Water Quality For the Fish

Ammonia

Ammonia and nitrite are toxic to fish. Ammonia and nitrite are considered harmful when the levels are above 1 mg/litre, although any level of these compounds can contribute to fish stress and other fish diseases. The beneficial bacteria or biofilters are responsible for converting ammonia and nitrites into nitrate. 

pH

Fish can tolerate a wide range of pH, but they thrive at levels of 6.5-8.5. A substantial change in pH levels in a short period can cause problems for the fish. So it is essential to keep the pH stable. To prevent large pH swings, buffering with carbonate is recommended.

Dissolved Oxygen

Dissolved oxygen (DO) is necessary for growing fish and beneficial bacteria that convert fish waste into nutrients for the plants. It is recommended that the DO levels in aquaponics systems should be maintained at 5ppm or higher. If the DO levels in your system are too low, increase aeration by using a larger pump or adding air stones. Do not overstock the fish in your system to avoid low levels of DO.

Light and Darkness

Reduce the light level in the fish tank to prevent algae growth, but it should not be completely dark, as fish will experience stress and fear when a completely dark fish tank is exposed to a sudden light when uncovered. The ideal light is with indirect natural light through shading, which will prevent algae growth and fish stress.

Fish Selection for Aquaponics System

Edible Fish

Tilapia

Tilapia is the best fish to rest in aquaponics because they can adapt to their environment and withstand less than ideal water conditions. They are resistant to many pathogens, parasites, and handling stress. Tilapia is a hardy fish and has a diverse diet. They are omnivores, meaning they eat both plant and animal-based feed. 

The harvest time for Tilapia is between six and eight months, depending on how warm the water is, how much they are fed, and the size of fish you want to harvest. Tilapias are easy to breed in small-scale and medium-scale aquaponic systems. Tilapia prefers a temperature of 82 - 86 °F and a pH of 6.5 - 9.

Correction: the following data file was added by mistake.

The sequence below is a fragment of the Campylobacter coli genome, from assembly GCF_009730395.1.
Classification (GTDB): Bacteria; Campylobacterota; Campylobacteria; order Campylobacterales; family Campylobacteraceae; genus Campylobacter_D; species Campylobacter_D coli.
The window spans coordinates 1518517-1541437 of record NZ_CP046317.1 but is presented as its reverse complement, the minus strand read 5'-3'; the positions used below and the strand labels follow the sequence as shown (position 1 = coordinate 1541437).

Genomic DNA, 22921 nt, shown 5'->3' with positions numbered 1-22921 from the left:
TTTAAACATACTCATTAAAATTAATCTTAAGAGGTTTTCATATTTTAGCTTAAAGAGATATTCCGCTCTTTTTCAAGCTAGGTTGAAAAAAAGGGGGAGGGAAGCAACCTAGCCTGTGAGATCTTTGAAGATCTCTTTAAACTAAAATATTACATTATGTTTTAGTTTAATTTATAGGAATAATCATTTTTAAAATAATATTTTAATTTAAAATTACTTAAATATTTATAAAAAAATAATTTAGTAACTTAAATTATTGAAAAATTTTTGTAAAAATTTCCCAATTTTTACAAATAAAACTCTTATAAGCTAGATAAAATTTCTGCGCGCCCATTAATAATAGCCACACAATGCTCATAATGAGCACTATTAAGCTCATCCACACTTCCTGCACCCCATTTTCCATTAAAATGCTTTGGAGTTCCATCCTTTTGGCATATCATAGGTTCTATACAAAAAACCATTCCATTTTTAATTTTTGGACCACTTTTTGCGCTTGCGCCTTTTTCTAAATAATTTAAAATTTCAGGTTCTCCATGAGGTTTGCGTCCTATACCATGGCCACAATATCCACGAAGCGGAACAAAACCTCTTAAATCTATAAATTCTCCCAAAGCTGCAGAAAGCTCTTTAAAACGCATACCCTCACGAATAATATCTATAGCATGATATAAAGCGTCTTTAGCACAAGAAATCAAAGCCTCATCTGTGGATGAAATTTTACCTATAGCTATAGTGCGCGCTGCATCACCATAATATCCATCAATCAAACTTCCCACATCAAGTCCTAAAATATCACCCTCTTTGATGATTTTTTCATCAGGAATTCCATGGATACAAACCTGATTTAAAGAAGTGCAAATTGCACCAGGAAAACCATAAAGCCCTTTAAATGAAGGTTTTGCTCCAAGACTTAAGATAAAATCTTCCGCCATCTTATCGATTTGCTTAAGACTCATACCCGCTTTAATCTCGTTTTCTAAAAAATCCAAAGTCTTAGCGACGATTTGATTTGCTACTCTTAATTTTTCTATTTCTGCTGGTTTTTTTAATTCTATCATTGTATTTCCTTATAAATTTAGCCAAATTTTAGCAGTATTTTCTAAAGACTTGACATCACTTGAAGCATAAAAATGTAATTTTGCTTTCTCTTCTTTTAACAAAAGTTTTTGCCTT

See our in-depth article on how to raise tilapia in aquaponics systems

Advantages of Tilapia

  • Tilapia has a faster growth rate (about nine months from fingerling to harvest).
  • Tilapia is a hardy fish and can quickly adapt to its environment.
  • Great for eating, it has a good flavour.
  • Ability to reproduce quickly.
  • They have an omnivorous diet (they don't eat other fish).
  • They don't require lots of dissolved oxygen. 
  • They are top feeders. You can assess their consumption quickly and adjust accordingly. 

Disadvantages of Tilapia

  • They require warmer water above 55 °F.
  • Their ability to reproduce quickly can be an issue if you have a small aquaponics system, but there are ways to counteract this. 
  • You always need to keep your water warm in a colder climate.
Tilapia in Aquaponics

Trout

Trout are carnivorous cold-water fish that belong to the salmon family. They are perfect fish for indoor and outdoor systems because they have an excellent temperature range. Trouts prefer colder water and thrive in temperatures ranging from 56 to 68 °F. Trouts are slow-growing fish and can reach about one pound in 4 years in the wild.

Trout are ideal for aquaponics in Nordic or temperate climate regions, especially in winter. Trout requires a higher protein diet compared to Tilapia and carp. They have a very high tolerance to salinity and can survive in freshwater, brackish water, and other marine environments.